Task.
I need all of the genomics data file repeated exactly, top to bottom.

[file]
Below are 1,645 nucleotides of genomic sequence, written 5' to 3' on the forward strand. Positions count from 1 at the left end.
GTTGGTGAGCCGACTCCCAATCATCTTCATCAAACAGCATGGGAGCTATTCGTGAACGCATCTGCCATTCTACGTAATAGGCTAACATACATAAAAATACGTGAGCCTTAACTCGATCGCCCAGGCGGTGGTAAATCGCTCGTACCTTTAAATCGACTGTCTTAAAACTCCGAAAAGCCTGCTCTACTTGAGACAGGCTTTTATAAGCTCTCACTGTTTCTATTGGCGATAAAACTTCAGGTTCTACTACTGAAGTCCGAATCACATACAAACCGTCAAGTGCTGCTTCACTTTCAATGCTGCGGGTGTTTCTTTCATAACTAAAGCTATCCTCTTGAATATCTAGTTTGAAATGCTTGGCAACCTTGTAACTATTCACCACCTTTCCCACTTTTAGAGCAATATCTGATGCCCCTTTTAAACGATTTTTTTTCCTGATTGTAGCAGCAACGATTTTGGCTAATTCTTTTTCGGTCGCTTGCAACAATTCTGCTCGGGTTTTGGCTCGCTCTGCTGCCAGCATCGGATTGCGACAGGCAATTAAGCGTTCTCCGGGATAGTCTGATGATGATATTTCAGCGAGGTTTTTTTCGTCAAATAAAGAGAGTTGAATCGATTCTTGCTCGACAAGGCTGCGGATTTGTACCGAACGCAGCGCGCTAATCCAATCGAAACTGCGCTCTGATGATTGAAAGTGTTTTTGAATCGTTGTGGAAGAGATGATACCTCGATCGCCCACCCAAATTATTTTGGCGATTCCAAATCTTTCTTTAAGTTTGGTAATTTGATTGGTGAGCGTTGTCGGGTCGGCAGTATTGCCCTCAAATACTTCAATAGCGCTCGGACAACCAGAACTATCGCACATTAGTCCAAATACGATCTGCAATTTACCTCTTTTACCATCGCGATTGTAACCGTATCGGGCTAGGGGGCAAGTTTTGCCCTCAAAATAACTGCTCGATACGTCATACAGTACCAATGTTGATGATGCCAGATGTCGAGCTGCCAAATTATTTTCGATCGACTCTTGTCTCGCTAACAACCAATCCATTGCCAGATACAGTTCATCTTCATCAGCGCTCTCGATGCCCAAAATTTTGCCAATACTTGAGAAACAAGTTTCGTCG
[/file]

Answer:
Below are 1,645 nucleotides of genomic sequence, written 5' to 3' on the forward strand. Positions count from 1 at the left end.
GTTGGTGAGCCGACTCCCAATCATCTTCATCAAACAGCATGGGAGCTATTCGTGAACGCATCTGCCATTCTACGTAATAGGCTAACATACATAAAAATACGTGAGCCTTAACTCGATCGCCCAGGCGGTGGTAAATCGCTCGTACCTTTAAATCGACTGTCTTAAAACTCCGAAAAGCCTGCTCTACTTGAGACAGGCTTTTATAAGCTCTCACTGTTTCTATTGGCGATAAAACTTCAGGTTCTACTACTGAAGTCCGAATCACATACAAACCGTCAAGTGCTGCTTCACTTTCAATGCTGCGGGTGTTTCTTTCATAACTAAAGCTATCCTCTTGAATATCTAGTTTGAAATGCTTGGCAACCTTGTAACTATTCACCACCTTTCCCACTTTTAGAGCAATATCTGATGCCCCTTTTAAACGATTTTTTTTCCTGATTGTAGCAGCAACGATTTTGGCTAATTCTTTTTCGGTCGCTTGCAACAATTCTGCTCGGGTTTTGGCTCGCTCTGCTGCCAGCATCGGATTGCGACAGGCAATTAAGCGTTCTCCGGGATAGTCTGATGATGATATTTCAGCGAGGTTTTTTTCGTCAAATAAAGAGAGTTGAATCGATTCTTGCTCGACAAGGCTGCGGATTTGTACCGAACGCAGCGCGCTAATCCAATCGAAACTGCGCTCTGATGATTGAAAGTGTTTTTGAATCGTTGTGGAAGAGATGATACCTCGATCGCCCACCCAAATTATTTTGGCGATTCCAAATCTTTCTTTAAGTTTGGTAATTTGATTGGTGAGCGTTGTCGGGTCGGCAGTATTGCCCTCAAATACTTCAATAGCGCTCGGACAACCAGAACTATCGCACATTAGTCCAAATACGATCTGCAATTTACCTCTTTTACCATCGCGATTGTAACCGTATCGGGCTAGGGGGCAAGTTTTGCCCTCAAAATAACTGCTCGATACGTCATACAGTACCAATGTTGATGATGCCAGATGTCGAGCTGCCAAATTATTTTCGATCGACTCTTGTCTCGCTAACAACCAATCCATTGCCAGATACAGTTCATCTTCATCAGCGCTCTCGATGCCCAAAATTTTGCCAATACTTGAGAAACAAGTTTCGTCG